Monday, December 6, 2010

Interview with Mary Montague Sykes


Mary Montague Sikes is an author of mystery, suspense, and romance. Her newest work, Night Watch is available in trade paperback from Oak Tree Books and also in Kindle version from Amazon.

What is the name of your latest book? Night Watch And how did you come up with the title?

One element of the story concerns an art theft of Old World master paintings. I thought about Rembrandt and the painting, Night Watch. Since Lily, the heroine of my novel, spends a lot of time spying from her condo on the strange late night happenings along the waterfront, she has her own “night watch” going on. Between the art work and the spy work, the title seemed perfect.

What is Night Watch about?

My story begins with the murder of an NPR reporter, and the rest of the book deals with events connected to the murder. The resort in Trinidad where Lily goes on vacation is an ocean away from the English Channel where the murder took place. At first she doesn’t comprehend the ties the locations have with gun-running and stolen artwork, and she doesn’t know about the murder—only that people keep confusing her for someone else. Trying to become a photojournalist, Lily doesn’t have time to understand her own connection to the past as she deals with fear and danger in caves, a nature preserve, a car chase, and kidnapping in a speed boat heading to the Grenadines. When she “recognizes” a dragonfly necklace she doesn’t understand what the meaning is. Can it be symbolic or is it because she is a “walk-in” who relates to reincarnation? When Kyle Warren comes into her life, she is torn between lack of trust and a deep-seated feeling that she somehow knows him and can indeed trust him.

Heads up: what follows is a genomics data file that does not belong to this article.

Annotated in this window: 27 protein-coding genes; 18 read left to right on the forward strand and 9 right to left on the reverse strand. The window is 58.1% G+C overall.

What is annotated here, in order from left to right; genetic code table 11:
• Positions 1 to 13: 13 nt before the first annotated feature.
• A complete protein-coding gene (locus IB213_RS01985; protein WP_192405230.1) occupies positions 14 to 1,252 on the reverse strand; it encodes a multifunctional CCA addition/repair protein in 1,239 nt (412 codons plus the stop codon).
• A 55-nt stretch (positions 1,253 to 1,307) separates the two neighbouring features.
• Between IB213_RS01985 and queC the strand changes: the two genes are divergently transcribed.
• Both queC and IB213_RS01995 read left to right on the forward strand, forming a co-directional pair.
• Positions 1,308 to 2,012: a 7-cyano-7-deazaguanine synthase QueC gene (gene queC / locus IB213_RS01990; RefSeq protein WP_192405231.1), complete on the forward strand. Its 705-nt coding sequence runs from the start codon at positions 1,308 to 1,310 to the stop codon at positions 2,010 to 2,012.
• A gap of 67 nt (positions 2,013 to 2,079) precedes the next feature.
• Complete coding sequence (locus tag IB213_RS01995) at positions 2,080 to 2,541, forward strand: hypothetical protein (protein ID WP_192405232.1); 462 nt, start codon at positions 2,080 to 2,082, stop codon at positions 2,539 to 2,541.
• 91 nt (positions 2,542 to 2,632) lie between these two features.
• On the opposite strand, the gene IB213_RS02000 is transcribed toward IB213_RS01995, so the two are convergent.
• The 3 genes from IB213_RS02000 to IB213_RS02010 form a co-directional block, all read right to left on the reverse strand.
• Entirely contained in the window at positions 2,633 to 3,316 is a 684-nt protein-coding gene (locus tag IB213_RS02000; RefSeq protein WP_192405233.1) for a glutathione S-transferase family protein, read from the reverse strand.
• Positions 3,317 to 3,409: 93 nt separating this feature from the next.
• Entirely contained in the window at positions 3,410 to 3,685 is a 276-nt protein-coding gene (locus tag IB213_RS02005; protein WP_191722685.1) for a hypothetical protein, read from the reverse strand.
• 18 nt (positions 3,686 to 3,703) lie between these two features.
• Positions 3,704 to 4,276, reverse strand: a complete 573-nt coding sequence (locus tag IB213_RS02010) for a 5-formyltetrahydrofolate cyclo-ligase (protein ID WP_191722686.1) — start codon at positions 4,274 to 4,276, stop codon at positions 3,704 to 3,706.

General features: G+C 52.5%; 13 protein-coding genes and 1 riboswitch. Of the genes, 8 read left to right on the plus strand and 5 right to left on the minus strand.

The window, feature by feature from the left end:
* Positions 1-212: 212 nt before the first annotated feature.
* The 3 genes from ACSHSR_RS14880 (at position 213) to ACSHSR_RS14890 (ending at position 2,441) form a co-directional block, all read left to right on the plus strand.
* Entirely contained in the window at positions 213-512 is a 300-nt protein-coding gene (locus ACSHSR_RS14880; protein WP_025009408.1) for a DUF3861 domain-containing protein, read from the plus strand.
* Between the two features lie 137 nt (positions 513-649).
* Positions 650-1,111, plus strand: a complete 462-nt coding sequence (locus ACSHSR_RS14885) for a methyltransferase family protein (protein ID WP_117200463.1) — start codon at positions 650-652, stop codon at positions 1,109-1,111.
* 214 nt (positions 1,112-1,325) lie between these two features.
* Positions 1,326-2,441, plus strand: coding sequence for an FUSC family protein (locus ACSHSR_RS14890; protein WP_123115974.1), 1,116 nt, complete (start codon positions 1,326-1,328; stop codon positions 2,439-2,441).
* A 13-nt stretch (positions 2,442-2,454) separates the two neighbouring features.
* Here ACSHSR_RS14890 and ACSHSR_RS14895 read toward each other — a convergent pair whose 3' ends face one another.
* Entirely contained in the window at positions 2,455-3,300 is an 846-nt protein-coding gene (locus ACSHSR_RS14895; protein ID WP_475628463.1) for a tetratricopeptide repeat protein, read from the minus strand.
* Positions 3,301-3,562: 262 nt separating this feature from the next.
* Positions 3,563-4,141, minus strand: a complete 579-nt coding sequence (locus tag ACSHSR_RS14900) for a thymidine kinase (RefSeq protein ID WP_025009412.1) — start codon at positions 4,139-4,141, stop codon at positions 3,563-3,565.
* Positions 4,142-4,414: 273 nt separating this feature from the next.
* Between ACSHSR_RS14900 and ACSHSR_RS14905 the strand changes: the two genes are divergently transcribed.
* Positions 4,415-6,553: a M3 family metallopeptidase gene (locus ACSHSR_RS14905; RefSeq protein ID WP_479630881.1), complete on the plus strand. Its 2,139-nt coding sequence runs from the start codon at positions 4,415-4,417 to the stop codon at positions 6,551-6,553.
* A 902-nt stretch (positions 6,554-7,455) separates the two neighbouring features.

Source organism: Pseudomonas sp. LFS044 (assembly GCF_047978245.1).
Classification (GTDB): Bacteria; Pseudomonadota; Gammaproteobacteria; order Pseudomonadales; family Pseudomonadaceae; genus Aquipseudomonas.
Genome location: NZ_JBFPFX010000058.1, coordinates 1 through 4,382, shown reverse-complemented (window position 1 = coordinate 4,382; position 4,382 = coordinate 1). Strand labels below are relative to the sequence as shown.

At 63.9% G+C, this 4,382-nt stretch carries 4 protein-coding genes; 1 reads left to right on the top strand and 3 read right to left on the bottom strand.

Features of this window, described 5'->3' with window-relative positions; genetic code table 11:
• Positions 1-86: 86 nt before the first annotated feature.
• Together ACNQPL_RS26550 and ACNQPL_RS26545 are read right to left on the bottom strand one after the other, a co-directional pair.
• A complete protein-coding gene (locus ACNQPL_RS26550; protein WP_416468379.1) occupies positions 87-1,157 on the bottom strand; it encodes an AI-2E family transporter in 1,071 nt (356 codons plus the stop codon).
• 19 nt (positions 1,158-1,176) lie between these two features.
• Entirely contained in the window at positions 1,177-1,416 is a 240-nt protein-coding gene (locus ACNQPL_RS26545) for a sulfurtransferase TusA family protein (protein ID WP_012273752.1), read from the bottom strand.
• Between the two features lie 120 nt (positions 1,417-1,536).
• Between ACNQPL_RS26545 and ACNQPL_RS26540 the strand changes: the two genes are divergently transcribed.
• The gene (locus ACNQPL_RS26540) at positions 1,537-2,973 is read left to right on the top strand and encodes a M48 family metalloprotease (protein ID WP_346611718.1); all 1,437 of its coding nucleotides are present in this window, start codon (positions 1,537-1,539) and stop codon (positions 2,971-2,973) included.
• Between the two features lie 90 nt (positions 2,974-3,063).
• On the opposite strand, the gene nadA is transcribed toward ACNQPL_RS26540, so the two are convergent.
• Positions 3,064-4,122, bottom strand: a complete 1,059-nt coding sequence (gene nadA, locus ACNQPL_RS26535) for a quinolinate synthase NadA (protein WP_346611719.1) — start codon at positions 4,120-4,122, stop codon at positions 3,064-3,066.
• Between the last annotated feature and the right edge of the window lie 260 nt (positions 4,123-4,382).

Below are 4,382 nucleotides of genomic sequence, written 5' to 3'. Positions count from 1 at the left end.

What books have most influenced your life most?